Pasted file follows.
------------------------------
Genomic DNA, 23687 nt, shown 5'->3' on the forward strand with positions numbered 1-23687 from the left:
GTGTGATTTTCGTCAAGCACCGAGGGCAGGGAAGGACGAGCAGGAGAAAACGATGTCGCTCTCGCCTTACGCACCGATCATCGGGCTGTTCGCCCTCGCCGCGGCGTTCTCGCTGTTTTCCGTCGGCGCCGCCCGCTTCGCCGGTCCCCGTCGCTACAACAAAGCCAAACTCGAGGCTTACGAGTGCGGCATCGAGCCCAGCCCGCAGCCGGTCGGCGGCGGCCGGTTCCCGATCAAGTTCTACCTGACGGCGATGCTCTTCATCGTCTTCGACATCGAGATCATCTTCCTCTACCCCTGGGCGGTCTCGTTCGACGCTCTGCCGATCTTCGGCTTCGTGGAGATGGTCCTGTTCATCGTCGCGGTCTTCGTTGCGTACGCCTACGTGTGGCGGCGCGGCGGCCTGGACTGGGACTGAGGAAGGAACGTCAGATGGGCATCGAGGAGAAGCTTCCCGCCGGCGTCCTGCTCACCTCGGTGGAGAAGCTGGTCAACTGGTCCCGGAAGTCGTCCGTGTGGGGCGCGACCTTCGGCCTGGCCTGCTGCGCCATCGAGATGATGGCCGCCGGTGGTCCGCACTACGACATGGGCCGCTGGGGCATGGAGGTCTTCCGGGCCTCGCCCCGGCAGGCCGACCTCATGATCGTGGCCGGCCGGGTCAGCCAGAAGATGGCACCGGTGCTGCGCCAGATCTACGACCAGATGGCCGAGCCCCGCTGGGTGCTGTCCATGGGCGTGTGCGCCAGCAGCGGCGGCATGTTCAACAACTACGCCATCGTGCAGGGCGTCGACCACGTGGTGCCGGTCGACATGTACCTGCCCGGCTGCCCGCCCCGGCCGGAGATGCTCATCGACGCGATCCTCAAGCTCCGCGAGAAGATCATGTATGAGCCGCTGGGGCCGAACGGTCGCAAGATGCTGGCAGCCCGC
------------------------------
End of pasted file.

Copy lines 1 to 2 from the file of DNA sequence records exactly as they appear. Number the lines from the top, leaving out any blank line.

Genomic DNA, 23687 nt, shown 5'->3' on the forward strand with positions numbered 1-23687 from the left:
GTGTGATTTTCGTCAAGCACCGAGGGCAGGGAAGGACGAGCAGGAGAAAACGATGTCGCTCTCGCCTTACGCACCGATCATCGGGCTGTTCGCCCTCGCCGCGGCGTTCTCGCTGTTTTCCGTCGGCGCCGCCCGCTTCGCCGGTCCCCGTCGCTACAACAAAGCCAAACTCGAGGCTTACGAGTGCGGCATCGAGCCCAGCCCGCAGCCGGTCGGCGGCGGCCGGTTCCCGATCAAGTTCTACCTGACGGCGATGCTCTTCATCGTCTTCGACATCGAGATCATCTTCCTCTACCCCTGGGCGGTCTCGTTCGACGCTCTGCCGATCTTCGGCTTCGTGGAGATGGTCCTGTTCATCGTCGCGGTCTTCGTTGCGTACGCCTACGTGTGGCGGCGCGGCGGCCTGGACTGGGACTGAGGAAGGAACGTCAGATGGGCATCGAGGAGAAGCTTCCCGCCGGCGTCCTGCTCACCTCGGTGGAGAAGCTGGTCAACTGGTCCCGGAAGTCGTCCGTGTGGGGCGCGACCTTCGGCCTGGCCTGCTGCGCCATCGAGATGATGGCCGCCGGTGGTCCGCACTACGACATGGGCCGCTGGGGCATGGAGGTCTTCCGGGCCTCGCCCCGGCAGGCCGACCTCATGATCGTGGCCGGCCGGGTCAGCCAGAAGATGGCACCGGTGCTGCGCCAGATCTACGACCAGATGGCCGAGCCCCGCTGGGTGCTGTCCATGGGCGTGTGCGCCAGCAGCGGCGGCATGTTCAACAACTACGCCATCGTGCAGGGCGTCGACCACGTGGTGCCGGTCGACATGTACCTGCCCGGCTGCCCGCCCCGGCCGGAGATGCTCATCGACGCGATCCTCAAGCTCCGCGAGAAGATCATGTATGAGCCGCTGGGGCCGAACGGTCGCAAGATGCTGGCAGCCCGC